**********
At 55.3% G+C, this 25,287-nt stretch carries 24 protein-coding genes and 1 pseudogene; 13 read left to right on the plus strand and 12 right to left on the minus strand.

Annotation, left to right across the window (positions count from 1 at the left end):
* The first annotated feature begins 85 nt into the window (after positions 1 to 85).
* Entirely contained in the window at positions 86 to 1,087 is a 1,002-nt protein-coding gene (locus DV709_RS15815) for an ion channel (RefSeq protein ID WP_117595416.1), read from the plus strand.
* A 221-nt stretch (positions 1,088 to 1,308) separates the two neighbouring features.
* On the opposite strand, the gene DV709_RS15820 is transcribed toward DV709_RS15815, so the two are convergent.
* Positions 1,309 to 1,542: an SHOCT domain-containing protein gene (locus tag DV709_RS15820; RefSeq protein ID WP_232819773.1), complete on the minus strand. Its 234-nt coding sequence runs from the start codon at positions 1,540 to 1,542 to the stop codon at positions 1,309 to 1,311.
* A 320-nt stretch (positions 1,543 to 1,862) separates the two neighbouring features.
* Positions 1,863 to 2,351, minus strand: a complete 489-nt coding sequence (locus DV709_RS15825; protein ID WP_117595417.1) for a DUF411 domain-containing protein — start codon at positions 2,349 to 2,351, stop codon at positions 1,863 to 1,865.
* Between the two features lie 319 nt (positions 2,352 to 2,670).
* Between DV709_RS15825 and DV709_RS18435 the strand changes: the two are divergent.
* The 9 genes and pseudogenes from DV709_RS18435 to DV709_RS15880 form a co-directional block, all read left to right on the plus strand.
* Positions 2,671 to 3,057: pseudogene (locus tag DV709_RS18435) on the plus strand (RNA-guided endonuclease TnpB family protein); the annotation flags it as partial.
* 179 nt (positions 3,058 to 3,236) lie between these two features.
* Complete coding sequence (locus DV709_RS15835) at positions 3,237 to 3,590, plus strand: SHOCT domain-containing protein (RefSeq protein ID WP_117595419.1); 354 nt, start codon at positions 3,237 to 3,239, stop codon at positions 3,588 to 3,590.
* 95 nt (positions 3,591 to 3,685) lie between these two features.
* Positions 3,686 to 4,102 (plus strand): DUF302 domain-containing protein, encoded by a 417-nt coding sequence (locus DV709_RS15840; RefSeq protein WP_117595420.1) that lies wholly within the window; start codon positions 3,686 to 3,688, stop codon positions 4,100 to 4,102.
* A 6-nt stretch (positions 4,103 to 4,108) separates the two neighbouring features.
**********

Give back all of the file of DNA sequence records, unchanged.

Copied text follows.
At 55.3% G+C, this 25,287-nt stretch carries 24 protein-coding genes and 1 pseudogene; 13 read left to right on the plus strand and 12 right to left on the minus strand.

Annotation, left to right across the window (positions count from 1 at the left end):
* The first annotated feature begins 85 nt into the window (after positions 1 to 85).
* Entirely contained in the window at positions 86 to 1,087 is a 1,002-nt protein-coding gene (locus DV709_RS15815) for an ion channel (RefSeq protein ID WP_117595416.1), read from the plus strand.
* A 221-nt stretch (positions 1,088 to 1,308) separates the two neighbouring features.
* On the opposite strand, the gene DV709_RS15820 is transcribed toward DV709_RS15815, so the two are convergent.
* Positions 1,309 to 1,542: an SHOCT domain-containing protein gene (locus tag DV709_RS15820; RefSeq protein ID WP_232819773.1), complete on the minus strand. Its 234-nt coding sequence runs from the start codon at positions 1,540 to 1,542 to the stop codon at positions 1,309 to 1,311.
* A 320-nt stretch (positions 1,543 to 1,862) separates the two neighbouring features.
* Positions 1,863 to 2,351, minus strand: a complete 489-nt coding sequence (locus DV709_RS15825; protein ID WP_117595417.1) for a DUF411 domain-containing protein — start codon at positions 2,349 to 2,351, stop codon at positions 1,863 to 1,865.
* Between the two features lie 319 nt (positions 2,352 to 2,670).
* Between DV709_RS15825 and DV709_RS18435 the strand changes: the two are divergent.
* The 9 genes and pseudogenes from DV709_RS18435 to DV709_RS15880 form a co-directional block, all read left to right on the plus strand.
* Positions 2,671 to 3,057: pseudogene (locus tag DV709_RS18435) on the plus strand (RNA-guided endonuclease TnpB family protein); the annotation flags it as partial.
* 179 nt (positions 3,058 to 3,236) lie between these two features.
* Complete coding sequence (locus DV709_RS15835) at positions 3,237 to 3,590, plus strand: SHOCT domain-containing protein (RefSeq protein ID WP_117595419.1); 354 nt, start codon at positions 3,237 to 3,239, stop codon at positions 3,588 to 3,590.
* 95 nt (positions 3,591 to 3,685) lie between these two features.
* Positions 3,686 to 4,102 (plus strand): DUF302 domain-containing protein, encoded by a 417-nt coding sequence (locus DV709_RS15840; RefSeq protein WP_117595420.1) that lies wholly within the window; start codon positions 3,686 to 3,688, stop codon positions 4,100 to 4,102.
* A 6-nt stretch (positions 4,103 to 4,108) separates the two neighbouring features.